By Stephen Kellogg
It’s the 35th anniversary of the Great Dane, Pinkerton, that arrived at the Kellogg household in 1976 as a pup, and ultimately grew into a favorite of young readers in droves. And Kellogg’s anniversary edition reacquaints both parents and young readers with the reason why they fell in love with this positively peerless pooch.
So,what is the first rule of thumb for all newly minted pups? Why, to follow the commands of its master and family members, of course! And failing successful training by their owners, pups are usually relegated to Puppy Training Classes. They are sometimes, but not always, headed by dog trainers that look with a very jaundiced eye of disapproval at owners unable to hold sway over their dogs.
And woe betide the dog that does not fall in line immediately with other pupils in accepting the trainer’s commands. He, or she, is at once banished to doggie Bogey land. Reason: They are setting a very bad example for the rest of the class.
Enter Pinkerton. He is a Great Dane that is, well, great in size and temperament, but sadly not in his ability to obey the slightest command correctly. For instance, if he is asked to COME, he jumps out the window, fetching slippers quickly turns into a munch fest of the fetchables, and, if bad guys approach and a loud bark is called for, Pinkerton will deluge the perpetrator with slobbery kisses. This puppy appears to have a problem in distinguishing commands!
One solution appears to present itself in the form of the The School of Perfect Behavior for dogs with Director, Dr. Aleasha Kibble the helm and Dr. Kibble runs a tight ship. Ms. Kibble obviously does not suffer fools gladly, nor dogs, that will not knuckle under.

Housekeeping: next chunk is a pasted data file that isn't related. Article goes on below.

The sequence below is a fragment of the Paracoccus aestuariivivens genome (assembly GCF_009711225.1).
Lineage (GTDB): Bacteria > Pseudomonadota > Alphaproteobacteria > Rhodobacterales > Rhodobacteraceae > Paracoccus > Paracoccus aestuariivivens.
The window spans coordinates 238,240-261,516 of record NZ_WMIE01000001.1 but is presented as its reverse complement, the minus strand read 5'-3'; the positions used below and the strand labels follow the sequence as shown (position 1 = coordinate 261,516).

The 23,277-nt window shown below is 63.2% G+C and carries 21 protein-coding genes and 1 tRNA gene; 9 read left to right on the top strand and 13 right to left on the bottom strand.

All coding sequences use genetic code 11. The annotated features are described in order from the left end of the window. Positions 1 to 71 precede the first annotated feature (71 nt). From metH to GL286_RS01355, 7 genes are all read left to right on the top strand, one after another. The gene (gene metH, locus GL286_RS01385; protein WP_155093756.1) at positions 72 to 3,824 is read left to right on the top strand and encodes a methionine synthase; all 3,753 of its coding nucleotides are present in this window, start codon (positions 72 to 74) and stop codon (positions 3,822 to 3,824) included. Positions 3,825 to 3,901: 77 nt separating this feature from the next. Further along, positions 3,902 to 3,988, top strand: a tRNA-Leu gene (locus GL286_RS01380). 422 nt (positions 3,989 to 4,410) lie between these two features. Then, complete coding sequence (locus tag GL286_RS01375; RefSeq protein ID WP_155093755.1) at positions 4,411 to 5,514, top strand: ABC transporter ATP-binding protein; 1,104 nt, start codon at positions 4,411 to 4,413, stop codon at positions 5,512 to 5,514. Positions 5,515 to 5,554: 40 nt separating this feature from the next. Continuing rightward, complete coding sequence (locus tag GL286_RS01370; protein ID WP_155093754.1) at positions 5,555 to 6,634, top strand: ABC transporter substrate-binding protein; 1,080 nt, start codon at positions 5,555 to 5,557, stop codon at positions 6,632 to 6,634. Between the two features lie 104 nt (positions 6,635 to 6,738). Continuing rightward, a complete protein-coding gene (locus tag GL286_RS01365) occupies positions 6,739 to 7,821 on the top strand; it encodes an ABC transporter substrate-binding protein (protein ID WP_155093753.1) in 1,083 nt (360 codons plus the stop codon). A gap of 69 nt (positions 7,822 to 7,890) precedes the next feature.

The beloved Pinkerton is such a dog who is quickly dismissed by the sniffy Ms. Kibble when she learns that dogs follow the alpha dog’s example and that, of course, is the lovable Pinkerton!
Pinkerton put me in mind of our own episode with our bichon, BJ, who had his own issues with following commands. We ended up at the local middle school-held obedience class with a whole group of similarly frustrated puppy owners. The trainer was in complete command of her charges UNTIL she tried to demonstrate the technique of a CORRECTION to a dog named Duncan. Duncan was a black Scottish Terrier and was having none of that quick tug of the collar on his neck, so he promptly took the leash between his teeth at the exact proper point, making the snap IMPOSSIBLE! No amount of “Now Duncan, let go!” could convince this terrier to topple to that corrective measure. As I vaguely recall, our class was convulsed in silent laughter as Duncan and his owner were unceremoniously dismissed from class!
After his own dismissal by Ms. Kibble, Pinkerton and his owners get a first hand look at seeing if any of Pinkerton’s mixed up methods of obeying can serve as a deterrent for an unexpected house intruder. Will Pinkerton’s defense mode peter out when it comes to crunch time? OR will Pinkerton’s owners realize that THEY are the ones that have to adapt and adopt Pinkerton’s confused responses to commands, and use them to their advantage in a pinch!
Stephen Kellogg’s 35 year-old Pinkerton is as fresh a picture book pup as the day he arrived on the publishing scene.
And unlike the dour Duncan, he cannot be dismissed ever from the pantheon of lovable picture book pets!
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